Although some are voicing concern about the fact that Dunn has yet to tally a goal this season, Dunn showed Saturday why her scoring isn’t necessary for the Spirit to be victorious. Two players who notching their first goals of the campaign now could be important for the team’s momentum once Dunn and the other Rio bound players leave following next weekend’s match.

[RELATED: Spirit shut out Pride in front of record crowd at Plex]

Postgame, Spirit head coach Jim Gabarra talked about the offensive weapons at his disposal and the personnel decisions he made offensively for the match. A few weeks prior, after the Spirit’s previous home game against Houston, Gabarra stated that despite the fact Ordega hadn’t made a game-day roster to that point, the team was going to need her. His comments after that game seemed almost prophetic on Saturday. He credited Ordega for making the most of her time on the field.

“Franny has been doing great and she’s been patient and took advantage of her opportunity tonight,” Gabarra commented. “We looked at their back line and we felt that having some more athleticism up there and giving Franny a chance this time was right to do it.”

Washington was sublime on Saturday. (Photo Copyright Erica McCaulley for The Equalizer)

Washington was sublime on Saturday. (Photo Copyright Erica McCaulley for The Equalizer)

Orlando defense shaky

Harris admitted that the two goals allowed by her team in Saturday’s contest were her team’s fault and were preventable. To a degree, the Orlando goalkeeper is right. Alyssa Kleiner’s cross into the box that led to Banini’s goal was largely unchallenged by the Orlando back line. Any time a cross finds an attacking player’s feet inside the six-yard box, it spells trouble for the defense. Banini was given too much space to operate so close to goal. Although the Orlando defense provided Banini the chance to display her technical skill, to say that goal was Orlando’s fault entirely would discredit composure on the ball and placement the Argentine displayed.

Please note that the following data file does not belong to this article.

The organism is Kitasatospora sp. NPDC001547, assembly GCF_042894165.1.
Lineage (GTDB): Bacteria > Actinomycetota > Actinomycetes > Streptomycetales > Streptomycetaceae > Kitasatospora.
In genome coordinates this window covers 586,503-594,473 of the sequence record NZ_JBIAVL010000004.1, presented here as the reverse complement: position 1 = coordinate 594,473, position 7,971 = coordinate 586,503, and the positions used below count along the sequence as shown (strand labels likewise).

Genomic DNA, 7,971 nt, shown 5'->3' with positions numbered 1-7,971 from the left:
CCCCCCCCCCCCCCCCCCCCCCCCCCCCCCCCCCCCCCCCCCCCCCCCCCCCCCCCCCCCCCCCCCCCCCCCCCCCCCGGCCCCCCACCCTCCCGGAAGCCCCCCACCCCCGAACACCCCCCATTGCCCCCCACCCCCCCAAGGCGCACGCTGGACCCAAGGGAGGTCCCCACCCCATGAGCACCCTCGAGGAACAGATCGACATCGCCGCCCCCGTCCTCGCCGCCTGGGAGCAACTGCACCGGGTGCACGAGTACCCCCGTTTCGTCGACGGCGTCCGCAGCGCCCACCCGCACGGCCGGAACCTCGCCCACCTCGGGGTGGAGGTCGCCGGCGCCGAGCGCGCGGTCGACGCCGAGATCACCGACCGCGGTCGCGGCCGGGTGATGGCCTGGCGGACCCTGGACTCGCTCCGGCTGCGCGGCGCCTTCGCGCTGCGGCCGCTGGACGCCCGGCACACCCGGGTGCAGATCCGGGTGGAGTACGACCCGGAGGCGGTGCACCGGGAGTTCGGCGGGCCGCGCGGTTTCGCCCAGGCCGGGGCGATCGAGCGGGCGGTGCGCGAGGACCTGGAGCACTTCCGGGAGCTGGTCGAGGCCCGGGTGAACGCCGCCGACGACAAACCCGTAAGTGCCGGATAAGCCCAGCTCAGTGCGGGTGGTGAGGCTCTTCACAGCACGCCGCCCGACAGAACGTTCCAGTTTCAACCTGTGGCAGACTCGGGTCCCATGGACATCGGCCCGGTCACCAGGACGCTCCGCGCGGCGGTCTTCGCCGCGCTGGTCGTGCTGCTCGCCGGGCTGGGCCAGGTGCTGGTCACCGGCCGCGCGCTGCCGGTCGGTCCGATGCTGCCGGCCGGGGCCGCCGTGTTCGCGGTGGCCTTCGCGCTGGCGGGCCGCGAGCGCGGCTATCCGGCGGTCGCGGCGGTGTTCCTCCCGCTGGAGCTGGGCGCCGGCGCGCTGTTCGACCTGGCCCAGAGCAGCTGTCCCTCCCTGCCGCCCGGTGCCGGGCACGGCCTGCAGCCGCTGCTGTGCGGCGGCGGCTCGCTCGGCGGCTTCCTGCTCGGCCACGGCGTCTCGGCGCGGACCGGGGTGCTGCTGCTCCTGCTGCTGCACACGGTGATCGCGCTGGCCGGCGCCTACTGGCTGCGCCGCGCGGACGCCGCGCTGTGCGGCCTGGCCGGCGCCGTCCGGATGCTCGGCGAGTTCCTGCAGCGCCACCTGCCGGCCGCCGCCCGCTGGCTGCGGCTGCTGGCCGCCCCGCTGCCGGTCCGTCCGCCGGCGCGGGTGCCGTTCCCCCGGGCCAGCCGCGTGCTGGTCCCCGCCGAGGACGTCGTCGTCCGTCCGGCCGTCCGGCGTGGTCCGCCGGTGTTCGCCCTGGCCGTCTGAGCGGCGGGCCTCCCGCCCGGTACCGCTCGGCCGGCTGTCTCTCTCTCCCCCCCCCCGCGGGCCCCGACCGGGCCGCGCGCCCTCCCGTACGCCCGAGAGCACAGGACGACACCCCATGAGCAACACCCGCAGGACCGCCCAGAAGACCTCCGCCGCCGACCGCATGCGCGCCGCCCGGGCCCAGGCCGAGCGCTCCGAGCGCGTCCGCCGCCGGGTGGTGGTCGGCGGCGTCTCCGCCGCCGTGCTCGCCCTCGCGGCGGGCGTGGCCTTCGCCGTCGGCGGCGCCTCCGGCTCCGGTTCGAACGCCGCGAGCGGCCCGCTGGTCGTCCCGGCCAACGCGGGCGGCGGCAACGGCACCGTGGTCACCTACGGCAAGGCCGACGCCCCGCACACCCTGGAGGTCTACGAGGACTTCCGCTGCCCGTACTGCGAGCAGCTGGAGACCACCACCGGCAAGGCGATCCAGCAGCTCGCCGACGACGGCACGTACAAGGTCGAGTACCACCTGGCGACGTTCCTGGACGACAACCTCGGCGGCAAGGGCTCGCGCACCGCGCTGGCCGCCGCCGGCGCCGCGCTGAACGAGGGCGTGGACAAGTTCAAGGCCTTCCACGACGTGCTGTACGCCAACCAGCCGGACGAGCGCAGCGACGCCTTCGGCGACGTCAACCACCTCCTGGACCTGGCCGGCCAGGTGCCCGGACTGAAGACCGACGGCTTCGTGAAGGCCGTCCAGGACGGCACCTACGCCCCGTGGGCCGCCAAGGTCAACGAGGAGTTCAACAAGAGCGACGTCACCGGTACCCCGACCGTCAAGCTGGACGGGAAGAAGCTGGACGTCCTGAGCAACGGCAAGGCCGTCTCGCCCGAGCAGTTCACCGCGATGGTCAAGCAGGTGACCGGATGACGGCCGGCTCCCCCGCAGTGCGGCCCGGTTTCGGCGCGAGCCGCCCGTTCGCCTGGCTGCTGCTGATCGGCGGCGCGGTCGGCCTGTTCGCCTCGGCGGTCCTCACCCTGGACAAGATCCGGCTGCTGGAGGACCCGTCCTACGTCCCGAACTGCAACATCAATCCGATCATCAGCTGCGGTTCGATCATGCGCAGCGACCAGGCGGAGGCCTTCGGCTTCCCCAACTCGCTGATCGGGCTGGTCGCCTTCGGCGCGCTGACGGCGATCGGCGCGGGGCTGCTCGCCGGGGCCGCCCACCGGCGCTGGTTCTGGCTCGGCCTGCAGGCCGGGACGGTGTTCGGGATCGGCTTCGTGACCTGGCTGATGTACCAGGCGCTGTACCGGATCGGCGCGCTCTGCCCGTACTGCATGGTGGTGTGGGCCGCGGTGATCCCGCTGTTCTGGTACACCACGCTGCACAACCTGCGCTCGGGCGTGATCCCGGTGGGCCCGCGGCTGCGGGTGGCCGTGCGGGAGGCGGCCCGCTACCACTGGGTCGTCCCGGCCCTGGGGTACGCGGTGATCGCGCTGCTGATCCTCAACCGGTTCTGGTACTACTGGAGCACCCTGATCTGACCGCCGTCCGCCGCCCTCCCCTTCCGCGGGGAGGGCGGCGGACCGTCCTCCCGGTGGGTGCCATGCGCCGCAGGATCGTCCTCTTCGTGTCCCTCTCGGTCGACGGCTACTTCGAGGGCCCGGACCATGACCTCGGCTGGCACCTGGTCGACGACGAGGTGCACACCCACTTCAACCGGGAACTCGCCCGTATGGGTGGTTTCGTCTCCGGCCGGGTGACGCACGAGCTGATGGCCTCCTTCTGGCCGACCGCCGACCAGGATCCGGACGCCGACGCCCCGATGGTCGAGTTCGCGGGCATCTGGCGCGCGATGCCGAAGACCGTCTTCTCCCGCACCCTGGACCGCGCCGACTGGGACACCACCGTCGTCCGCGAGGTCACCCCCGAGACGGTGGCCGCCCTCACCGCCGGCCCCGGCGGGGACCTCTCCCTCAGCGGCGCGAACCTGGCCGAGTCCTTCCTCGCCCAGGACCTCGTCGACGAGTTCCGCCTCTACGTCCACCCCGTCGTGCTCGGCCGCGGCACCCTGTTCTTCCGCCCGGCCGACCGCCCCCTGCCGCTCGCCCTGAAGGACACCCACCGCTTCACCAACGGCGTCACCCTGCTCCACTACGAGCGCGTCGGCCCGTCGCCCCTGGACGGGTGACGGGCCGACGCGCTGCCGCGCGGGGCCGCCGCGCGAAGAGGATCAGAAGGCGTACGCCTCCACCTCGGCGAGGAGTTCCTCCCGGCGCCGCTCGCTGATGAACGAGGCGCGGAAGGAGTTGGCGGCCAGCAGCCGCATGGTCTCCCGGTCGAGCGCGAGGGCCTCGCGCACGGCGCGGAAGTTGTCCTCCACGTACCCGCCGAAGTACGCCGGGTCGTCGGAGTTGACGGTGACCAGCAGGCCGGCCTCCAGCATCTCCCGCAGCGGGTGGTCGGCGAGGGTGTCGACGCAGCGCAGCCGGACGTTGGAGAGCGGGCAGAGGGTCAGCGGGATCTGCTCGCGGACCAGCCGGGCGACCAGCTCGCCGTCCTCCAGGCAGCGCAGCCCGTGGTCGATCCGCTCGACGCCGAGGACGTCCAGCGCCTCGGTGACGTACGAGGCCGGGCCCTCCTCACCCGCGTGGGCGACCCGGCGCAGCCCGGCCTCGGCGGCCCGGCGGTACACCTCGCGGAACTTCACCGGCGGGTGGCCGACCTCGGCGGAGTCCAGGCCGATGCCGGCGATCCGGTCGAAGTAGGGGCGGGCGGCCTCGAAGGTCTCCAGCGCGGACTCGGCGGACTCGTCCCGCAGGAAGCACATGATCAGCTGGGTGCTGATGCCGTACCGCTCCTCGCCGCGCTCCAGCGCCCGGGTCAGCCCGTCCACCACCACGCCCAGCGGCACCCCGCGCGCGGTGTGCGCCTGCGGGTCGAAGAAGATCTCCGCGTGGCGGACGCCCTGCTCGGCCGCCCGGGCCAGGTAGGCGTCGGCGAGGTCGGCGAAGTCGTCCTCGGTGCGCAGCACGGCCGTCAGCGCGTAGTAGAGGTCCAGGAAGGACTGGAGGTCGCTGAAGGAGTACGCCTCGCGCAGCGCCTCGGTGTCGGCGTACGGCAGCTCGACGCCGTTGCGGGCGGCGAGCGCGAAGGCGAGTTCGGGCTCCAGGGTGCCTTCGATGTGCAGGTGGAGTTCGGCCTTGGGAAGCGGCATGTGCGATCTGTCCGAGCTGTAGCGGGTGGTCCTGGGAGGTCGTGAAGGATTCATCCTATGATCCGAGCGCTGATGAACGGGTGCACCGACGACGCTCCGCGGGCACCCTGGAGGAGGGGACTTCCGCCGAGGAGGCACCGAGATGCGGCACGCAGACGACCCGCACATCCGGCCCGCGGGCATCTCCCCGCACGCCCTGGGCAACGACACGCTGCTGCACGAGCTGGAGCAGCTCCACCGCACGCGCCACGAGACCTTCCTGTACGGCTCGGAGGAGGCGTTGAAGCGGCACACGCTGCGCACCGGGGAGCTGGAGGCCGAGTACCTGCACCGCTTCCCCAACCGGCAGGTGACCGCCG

Ordega’s goal in the 40th minute is slightly more complex. Laura Alleway was on the ball directing a teammate as she looked to pass the ball, when Ordega turned on the jets and came away with the ball after a physical challenge. The challenge was so physical in fact that it left Alleway unable to continue in the match.

On replay, the Pride’s protests for a foul on Ordega have merit. Even if the whistle had blown, though, Alleway was a bit too lackadaisical with the ball prior to the turnover. With a player with the speed and athleticism of Ordega, there’s always a chance for the defender to suddenly be under pressure.

Of course, there were other moments in the game where the Spirit had Orlando on its heels in and around the area. On a few of those opportunities, Orlando’s inability to clear also gave the Spirit some quality second looks at goal. A key to Orlando earning points moving forward will definitely be tightening up on defense, which has been an issue throughout the season.

Orlando returns home to face Portland next weekend while the Spirit continues its home stand against Sky Blue.